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Six Views of the South Elevation of the Seaway Towers Hotel during Various Stages of its 1992 Demolition (2001)
The Seaway Towers Hotel, a signal example of modernist architecture in Toronto, was built in 1961. Estonian born Toronto architect Ants Elken’s striking triangular design for the tower acknowledged the wedge of land the building sat on at the Y-junction of Lakeshore Boulevard and the Gardiner Expressway. The hotel’s location immediately east of the Humber River and at (what was then) the western edge of the Gardiner Expressway cast the building as a lakeside gatehouse for the city.
In the spring of 1992, I photographed the demolition of the Seaway Towers Hotel on a daily basis. For this group of six artworks made in 2001, I chose six views of the hotel in the middle stages of the demolition. Although the photographs do document the gradual disassembling of the building, one sees neither the beginning nor end of the process. On top of each of the photographs, I painted a piece of decorative or functional glassware, ceramics or paper dishware: items that might have been found in a home - or indeed in the Seaway Towers Hotel’s bar or lobby - in the 1960s.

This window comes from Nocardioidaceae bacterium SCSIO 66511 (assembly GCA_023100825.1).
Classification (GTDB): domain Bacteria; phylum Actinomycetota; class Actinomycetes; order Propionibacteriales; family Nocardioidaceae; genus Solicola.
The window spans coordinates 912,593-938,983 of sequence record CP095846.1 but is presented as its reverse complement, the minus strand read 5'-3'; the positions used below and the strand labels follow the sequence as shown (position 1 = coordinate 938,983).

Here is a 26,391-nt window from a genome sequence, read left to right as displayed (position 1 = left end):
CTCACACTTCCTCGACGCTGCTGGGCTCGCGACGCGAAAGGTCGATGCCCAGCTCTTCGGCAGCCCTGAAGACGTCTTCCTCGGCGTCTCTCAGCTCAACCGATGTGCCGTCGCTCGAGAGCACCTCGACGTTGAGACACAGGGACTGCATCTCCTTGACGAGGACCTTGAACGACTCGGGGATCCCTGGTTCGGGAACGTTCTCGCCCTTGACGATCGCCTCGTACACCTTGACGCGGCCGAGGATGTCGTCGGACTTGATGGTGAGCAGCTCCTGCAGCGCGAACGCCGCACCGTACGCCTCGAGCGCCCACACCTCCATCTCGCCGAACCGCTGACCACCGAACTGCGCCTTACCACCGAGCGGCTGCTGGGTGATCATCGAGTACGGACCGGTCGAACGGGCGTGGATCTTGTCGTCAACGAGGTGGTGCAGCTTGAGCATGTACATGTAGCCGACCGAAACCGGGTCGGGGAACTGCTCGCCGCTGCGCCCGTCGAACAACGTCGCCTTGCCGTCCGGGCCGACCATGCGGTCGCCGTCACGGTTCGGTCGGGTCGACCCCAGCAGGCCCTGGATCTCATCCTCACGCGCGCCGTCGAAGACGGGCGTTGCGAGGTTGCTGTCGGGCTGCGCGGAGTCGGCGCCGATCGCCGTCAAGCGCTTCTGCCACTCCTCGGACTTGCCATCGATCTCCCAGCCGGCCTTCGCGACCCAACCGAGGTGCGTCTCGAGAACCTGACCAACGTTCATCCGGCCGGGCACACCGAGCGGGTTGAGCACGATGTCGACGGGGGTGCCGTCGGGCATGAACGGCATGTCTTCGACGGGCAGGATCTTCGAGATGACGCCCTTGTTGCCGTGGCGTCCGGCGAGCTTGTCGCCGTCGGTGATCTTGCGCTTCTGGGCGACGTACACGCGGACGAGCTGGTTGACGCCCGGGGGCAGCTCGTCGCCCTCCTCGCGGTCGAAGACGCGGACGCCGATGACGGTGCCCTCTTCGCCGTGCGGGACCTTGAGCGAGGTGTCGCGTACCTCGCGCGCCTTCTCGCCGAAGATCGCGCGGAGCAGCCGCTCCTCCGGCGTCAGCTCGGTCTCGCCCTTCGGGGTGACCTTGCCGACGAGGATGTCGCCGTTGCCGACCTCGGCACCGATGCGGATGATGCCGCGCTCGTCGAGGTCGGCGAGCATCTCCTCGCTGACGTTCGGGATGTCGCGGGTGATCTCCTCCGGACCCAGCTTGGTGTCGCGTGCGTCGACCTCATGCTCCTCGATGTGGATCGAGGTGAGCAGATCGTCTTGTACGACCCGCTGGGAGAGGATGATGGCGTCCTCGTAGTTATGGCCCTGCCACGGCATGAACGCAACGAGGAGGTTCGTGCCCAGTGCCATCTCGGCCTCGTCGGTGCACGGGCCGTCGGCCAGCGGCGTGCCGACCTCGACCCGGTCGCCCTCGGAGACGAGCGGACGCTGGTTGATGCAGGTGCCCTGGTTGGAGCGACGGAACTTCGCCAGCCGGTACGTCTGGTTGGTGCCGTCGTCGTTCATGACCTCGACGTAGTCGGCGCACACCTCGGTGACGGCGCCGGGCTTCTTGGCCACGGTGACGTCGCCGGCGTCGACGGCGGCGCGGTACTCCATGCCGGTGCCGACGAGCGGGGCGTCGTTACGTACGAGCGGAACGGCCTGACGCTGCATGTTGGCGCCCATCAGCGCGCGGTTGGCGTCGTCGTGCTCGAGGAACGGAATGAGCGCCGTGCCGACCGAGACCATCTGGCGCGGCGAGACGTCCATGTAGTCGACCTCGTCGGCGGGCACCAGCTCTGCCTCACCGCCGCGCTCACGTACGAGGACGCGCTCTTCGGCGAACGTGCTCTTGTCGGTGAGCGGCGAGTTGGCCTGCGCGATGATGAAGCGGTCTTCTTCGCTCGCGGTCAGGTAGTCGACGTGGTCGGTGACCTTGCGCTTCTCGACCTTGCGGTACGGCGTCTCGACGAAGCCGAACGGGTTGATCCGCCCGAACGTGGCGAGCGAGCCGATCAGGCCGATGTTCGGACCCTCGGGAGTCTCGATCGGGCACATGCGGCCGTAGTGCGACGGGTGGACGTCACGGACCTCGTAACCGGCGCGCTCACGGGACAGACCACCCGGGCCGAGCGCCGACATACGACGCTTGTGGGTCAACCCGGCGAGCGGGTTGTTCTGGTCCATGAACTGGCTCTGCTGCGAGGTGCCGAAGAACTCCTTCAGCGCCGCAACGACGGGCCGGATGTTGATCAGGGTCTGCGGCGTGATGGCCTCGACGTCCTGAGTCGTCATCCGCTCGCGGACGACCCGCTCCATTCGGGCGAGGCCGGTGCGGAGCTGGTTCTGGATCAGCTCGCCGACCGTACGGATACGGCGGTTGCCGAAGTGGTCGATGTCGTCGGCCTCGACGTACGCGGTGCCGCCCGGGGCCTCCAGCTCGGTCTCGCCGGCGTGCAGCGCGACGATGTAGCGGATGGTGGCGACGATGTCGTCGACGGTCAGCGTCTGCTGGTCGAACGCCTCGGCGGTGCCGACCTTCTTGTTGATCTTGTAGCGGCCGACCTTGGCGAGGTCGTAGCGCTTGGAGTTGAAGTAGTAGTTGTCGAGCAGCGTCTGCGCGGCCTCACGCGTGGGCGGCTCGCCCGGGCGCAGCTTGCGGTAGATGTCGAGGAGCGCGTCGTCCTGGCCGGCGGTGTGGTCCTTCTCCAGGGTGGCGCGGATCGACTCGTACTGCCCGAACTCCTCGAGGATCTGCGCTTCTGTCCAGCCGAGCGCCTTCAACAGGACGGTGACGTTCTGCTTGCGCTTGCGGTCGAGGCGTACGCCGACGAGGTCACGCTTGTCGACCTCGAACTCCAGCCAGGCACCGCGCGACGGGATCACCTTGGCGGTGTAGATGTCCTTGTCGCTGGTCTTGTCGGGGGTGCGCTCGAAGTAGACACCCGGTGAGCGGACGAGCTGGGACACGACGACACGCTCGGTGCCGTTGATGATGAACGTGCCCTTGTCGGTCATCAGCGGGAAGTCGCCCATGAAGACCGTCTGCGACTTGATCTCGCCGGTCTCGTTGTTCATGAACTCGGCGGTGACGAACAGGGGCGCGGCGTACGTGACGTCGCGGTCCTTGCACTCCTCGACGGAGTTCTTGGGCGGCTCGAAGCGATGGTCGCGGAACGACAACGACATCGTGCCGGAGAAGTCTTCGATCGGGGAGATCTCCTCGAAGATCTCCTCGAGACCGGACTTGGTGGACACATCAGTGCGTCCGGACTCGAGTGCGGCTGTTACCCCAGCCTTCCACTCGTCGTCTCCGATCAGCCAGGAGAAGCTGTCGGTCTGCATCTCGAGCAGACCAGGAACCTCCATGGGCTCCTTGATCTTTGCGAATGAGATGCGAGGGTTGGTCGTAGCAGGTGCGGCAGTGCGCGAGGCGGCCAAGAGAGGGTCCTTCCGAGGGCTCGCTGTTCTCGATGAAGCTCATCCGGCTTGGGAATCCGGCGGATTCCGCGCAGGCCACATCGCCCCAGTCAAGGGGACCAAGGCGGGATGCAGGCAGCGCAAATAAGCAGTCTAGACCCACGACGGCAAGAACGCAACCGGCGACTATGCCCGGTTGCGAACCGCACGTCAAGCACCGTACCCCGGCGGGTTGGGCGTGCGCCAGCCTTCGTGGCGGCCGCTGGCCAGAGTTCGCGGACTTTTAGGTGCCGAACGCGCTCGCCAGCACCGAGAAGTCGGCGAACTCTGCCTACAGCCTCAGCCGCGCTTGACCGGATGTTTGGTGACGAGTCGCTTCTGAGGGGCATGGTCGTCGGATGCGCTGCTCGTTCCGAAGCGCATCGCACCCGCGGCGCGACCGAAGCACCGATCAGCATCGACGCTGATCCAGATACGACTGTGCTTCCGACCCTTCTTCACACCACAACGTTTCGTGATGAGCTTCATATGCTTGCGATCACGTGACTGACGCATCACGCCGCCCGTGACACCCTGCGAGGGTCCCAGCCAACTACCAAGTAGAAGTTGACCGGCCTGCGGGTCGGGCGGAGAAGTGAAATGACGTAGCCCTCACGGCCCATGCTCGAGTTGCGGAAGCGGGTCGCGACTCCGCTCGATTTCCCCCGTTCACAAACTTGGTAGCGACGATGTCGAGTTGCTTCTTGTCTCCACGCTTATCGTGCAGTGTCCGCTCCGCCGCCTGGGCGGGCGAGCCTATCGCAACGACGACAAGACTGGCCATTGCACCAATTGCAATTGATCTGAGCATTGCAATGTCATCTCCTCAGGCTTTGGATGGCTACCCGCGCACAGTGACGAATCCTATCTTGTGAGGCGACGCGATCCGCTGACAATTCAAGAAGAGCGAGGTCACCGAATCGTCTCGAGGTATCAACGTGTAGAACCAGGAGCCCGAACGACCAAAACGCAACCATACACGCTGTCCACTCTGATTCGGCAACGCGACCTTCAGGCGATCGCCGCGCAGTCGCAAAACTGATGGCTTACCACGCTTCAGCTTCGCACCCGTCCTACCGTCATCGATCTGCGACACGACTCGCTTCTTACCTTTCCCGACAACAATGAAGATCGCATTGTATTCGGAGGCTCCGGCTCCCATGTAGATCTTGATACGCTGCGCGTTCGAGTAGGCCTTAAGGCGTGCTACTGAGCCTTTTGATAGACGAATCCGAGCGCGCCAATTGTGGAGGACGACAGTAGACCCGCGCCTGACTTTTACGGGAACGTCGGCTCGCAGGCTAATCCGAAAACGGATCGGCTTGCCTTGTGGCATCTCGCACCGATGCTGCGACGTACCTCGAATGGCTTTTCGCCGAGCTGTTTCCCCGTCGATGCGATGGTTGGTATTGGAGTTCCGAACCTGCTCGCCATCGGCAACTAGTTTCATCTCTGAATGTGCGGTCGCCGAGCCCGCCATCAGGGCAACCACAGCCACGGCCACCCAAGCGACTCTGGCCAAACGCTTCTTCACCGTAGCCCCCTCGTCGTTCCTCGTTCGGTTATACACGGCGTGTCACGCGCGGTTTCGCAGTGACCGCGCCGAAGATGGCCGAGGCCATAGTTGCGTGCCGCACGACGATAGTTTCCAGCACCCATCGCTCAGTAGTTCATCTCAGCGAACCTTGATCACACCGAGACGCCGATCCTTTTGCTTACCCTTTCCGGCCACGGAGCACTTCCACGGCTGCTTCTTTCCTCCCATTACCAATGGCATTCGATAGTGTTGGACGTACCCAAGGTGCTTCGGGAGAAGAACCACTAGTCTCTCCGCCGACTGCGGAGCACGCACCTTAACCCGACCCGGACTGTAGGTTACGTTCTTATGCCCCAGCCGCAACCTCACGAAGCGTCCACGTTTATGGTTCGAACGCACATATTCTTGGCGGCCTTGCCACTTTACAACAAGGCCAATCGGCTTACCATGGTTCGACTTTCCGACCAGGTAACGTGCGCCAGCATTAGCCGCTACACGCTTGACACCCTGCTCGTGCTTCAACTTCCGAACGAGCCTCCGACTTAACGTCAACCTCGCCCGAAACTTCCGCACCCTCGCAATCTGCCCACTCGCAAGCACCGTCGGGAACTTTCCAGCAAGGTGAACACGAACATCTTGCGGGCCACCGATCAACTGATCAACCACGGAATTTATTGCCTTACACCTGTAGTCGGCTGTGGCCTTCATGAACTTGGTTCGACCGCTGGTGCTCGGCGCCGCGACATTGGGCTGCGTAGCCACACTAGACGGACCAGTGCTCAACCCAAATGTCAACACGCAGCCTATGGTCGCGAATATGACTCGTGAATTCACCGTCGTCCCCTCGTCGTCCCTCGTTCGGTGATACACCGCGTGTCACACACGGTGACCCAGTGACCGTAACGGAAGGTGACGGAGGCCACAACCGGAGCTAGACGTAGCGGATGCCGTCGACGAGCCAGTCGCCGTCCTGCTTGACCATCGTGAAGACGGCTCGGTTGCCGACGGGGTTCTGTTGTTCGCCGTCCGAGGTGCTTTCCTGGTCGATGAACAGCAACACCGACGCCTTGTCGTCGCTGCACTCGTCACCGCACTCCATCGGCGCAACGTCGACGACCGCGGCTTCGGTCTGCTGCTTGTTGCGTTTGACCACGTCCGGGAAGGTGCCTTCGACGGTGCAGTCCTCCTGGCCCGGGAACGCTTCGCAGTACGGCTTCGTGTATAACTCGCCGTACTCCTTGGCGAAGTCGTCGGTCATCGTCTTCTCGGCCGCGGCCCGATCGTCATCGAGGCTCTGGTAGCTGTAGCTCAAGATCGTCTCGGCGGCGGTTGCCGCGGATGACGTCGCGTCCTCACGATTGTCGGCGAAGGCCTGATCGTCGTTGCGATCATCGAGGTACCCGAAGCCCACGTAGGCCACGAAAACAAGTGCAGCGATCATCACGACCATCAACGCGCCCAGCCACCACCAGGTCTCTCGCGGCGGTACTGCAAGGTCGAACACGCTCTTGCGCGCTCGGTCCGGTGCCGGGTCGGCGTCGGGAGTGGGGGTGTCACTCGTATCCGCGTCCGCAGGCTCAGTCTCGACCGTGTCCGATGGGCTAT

Oil on fibre base photograph on linen
|Cornflower||Pink Tulip||Yellow Stripe|